Women and Girls with Disabilities more likely to experience Violenceby Yash Saboo July 31 2018, 4:26 pm Estimated Reading Time: 3 mins, 21 secs
A study published in the Lancet says that both children and adults with disabilities are at much higher risk (up to 4 times) of violence than their non-disabled peers. Out of that, women and girls with disabilities are doubly vulnerable in conflict or crisis situations, aid groups warned on Tuesday at a global conference on disability in London.
The review on the prevalence and risk of violence against children with disabilities found that overall children with disabilities are almost four times more likely to experience violence than non-disabled children. The review indicated that children with disabilities are 3.7 times more likely than non-disabled children to be victims of any sort of violence, 3.6 times more likely to be victims of physical violence, and 2.9 times more likely to be victims of sexual violence. Children with mental or intellectual impairments appear to be among the most vulnerable, with 4.6 times the risk of sexual violence than their non-disabled peers.
According to the census, 21 million people in India as suffering from one or the other kind of disability. This is equivalent to 2.1% of the population. Among the total disabled in the country, 12.6 million are males and 9.3 million are females. And this is just the statistics of India. When we talk about the world, one billion people, or 15% of the world's population, experience some form of disability, and disability prevalence is higher for developing countries. The number is huge.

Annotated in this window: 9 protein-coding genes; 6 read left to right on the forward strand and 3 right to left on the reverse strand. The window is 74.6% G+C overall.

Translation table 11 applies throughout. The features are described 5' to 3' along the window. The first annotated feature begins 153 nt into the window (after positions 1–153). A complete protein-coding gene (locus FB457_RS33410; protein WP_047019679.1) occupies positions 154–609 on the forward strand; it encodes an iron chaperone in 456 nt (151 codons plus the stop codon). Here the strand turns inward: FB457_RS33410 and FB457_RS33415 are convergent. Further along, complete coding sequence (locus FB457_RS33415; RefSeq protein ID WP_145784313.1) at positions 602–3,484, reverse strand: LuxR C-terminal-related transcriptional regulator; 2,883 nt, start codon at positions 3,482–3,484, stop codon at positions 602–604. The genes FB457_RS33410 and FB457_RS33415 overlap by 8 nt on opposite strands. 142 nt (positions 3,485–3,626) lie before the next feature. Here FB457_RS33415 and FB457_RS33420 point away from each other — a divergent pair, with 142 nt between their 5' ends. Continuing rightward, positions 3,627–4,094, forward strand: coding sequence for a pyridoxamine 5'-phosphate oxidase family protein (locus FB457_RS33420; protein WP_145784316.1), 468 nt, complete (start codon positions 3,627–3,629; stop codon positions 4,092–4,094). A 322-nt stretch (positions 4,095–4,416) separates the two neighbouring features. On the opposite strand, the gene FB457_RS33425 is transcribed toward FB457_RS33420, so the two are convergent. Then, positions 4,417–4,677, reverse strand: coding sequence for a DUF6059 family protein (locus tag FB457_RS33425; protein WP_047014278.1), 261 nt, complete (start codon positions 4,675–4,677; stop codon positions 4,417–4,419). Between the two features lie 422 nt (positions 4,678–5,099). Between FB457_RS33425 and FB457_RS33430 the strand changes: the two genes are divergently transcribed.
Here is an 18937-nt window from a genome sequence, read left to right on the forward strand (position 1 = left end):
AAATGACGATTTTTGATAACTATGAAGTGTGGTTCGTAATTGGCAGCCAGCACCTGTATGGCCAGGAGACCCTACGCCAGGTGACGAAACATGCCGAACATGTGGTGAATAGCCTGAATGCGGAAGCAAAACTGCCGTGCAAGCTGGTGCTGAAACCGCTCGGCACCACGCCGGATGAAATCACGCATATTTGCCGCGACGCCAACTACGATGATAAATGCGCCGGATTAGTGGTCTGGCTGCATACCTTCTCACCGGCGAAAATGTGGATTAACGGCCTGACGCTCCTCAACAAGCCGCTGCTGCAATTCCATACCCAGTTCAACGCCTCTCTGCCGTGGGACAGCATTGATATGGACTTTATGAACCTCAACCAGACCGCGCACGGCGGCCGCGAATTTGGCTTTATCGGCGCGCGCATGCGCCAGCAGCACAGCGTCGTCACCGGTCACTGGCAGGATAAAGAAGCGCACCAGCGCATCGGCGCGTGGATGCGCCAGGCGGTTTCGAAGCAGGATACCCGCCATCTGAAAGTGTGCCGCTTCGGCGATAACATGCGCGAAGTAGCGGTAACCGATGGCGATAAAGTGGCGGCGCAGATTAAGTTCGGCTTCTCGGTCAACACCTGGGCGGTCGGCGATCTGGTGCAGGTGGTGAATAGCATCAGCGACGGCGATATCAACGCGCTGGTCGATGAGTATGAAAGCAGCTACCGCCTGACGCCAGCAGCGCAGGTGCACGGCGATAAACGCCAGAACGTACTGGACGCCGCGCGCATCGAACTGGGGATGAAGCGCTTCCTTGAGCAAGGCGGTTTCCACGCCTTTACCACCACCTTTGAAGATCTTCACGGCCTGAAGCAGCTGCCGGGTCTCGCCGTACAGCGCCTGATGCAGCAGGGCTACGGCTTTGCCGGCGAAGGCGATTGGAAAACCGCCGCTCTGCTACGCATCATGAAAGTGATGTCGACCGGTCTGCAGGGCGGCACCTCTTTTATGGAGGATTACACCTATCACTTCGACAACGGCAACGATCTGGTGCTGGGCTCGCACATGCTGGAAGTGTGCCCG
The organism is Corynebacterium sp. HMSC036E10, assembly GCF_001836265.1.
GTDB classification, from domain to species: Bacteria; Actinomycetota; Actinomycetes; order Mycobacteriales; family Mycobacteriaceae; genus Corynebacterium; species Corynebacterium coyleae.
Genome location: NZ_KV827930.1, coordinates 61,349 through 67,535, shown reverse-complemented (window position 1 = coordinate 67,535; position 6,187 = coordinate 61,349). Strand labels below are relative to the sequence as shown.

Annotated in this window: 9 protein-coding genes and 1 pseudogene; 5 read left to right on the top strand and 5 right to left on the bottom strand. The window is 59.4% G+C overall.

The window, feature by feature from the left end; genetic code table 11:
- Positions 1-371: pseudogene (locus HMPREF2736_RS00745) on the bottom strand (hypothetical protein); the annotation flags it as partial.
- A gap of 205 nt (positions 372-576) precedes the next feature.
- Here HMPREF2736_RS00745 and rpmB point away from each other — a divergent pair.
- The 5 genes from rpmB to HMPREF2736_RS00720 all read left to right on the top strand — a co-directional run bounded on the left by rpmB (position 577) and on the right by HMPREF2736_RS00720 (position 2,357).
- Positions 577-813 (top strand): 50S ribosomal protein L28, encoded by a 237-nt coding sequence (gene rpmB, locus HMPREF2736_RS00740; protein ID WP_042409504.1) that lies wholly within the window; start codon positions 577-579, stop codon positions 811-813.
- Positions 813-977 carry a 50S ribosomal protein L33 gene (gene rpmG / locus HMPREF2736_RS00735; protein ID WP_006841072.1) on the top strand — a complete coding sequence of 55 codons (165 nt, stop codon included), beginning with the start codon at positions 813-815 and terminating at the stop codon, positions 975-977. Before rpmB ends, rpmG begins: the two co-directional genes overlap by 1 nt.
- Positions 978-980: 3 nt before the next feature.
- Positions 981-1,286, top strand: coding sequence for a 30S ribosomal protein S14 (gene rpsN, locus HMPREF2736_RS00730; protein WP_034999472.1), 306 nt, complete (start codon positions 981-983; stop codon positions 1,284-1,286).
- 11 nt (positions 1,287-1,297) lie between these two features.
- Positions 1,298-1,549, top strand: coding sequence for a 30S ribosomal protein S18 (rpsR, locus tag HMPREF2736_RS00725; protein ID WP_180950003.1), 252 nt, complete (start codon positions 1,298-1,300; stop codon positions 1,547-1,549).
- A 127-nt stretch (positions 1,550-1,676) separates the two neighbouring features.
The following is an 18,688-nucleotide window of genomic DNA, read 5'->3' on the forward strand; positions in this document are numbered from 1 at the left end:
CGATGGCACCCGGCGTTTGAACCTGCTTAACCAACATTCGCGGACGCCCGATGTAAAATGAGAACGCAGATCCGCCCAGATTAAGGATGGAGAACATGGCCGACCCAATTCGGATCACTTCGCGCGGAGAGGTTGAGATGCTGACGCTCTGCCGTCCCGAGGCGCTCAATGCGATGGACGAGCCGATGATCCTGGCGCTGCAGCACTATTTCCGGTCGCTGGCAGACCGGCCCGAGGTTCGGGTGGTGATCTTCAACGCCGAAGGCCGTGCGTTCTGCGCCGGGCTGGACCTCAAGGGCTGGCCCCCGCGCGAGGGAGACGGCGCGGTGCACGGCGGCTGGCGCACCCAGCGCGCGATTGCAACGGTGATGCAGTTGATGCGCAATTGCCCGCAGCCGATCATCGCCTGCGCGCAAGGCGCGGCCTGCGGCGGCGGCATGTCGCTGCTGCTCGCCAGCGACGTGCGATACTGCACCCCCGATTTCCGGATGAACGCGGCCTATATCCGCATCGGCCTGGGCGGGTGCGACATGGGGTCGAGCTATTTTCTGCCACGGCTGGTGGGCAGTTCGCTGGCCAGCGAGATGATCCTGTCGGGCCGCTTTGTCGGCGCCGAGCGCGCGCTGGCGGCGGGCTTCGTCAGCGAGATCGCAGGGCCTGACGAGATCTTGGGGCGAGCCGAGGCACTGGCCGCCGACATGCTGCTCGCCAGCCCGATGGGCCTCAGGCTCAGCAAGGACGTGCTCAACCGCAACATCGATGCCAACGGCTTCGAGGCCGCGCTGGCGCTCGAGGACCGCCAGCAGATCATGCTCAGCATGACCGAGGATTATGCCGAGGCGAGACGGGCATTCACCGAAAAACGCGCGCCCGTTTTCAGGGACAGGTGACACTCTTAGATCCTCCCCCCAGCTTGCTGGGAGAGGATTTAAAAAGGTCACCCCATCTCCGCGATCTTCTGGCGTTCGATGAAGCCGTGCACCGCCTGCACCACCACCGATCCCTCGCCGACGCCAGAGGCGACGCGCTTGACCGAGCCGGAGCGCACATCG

"Being a woman or girl with a disability is a double vulnerability. They are invisible," Yves Daccord, chief of the International Committee of the Red Cross (ICRC), told the Thomson Reuters Foundation.
"It excludes you from society, and it's not a choice. And your community or even your family can just throw you out."
The U.N. children's agency said more than half the estimated 93 million disabled children in the world were out of school, knocking up to five percent off national incomes due to their lost potential.
"Children with disabilities are some of the most marginalized of any society," said UNICEF head Henrietta Fore. "Children in times of conflicts or natural disaster, they're at a double disadvantage - if they can't walk, if they can't hear, or see, they can easily be separated from their families."
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“Women and girls with disabilities are at risk of more than direct violence,” underlines Muriel Mac-Seing, HIV and AIDS/Protection Technical at Handicap International. “They are often excluded from basic services, such as health and education, or do not have the right to work.” A Handicap International study in the Western Province of Rwanda revealed a vicious spiral at work: women who are prevented from exercising their right to attend school are more likely to remain ignorant of their rights and to put up with degrading and violent treatment. Their economic vulnerability, which is linked to their gender and disability, also creates an environment in which they are more likely to be ill-treated, leading to further impoverishment of affected people with disabilities as well as their families.
This is also the case in disaster situations. “During disaster situations, for example in refugee camps, women with disabilities are extremely vulnerable,” explains Hélène Robin, manager of Handicap International’s emergency programmes. “Not only are services poorly adapted to their specific needs (they cannot move around and do not have access to food distributions or latrines, for example), they are also at a heightened risk of violence."
“Moreover, women with disabilities in emergency situations are most likely to suffer from intellectual, sensorial or psychological impairments. Women who are deaf and mute, for example, cannot call for help, when necessary, or express their needs, because they are unlikely to be fully understood (which makes them priority targets). At the same time, women who are the victims of violence or abuse, but who have an intellectual impairment or mental health problems, may be considered to be unreliable witnesses. These women, therefore, need particular protection during emergency situations.”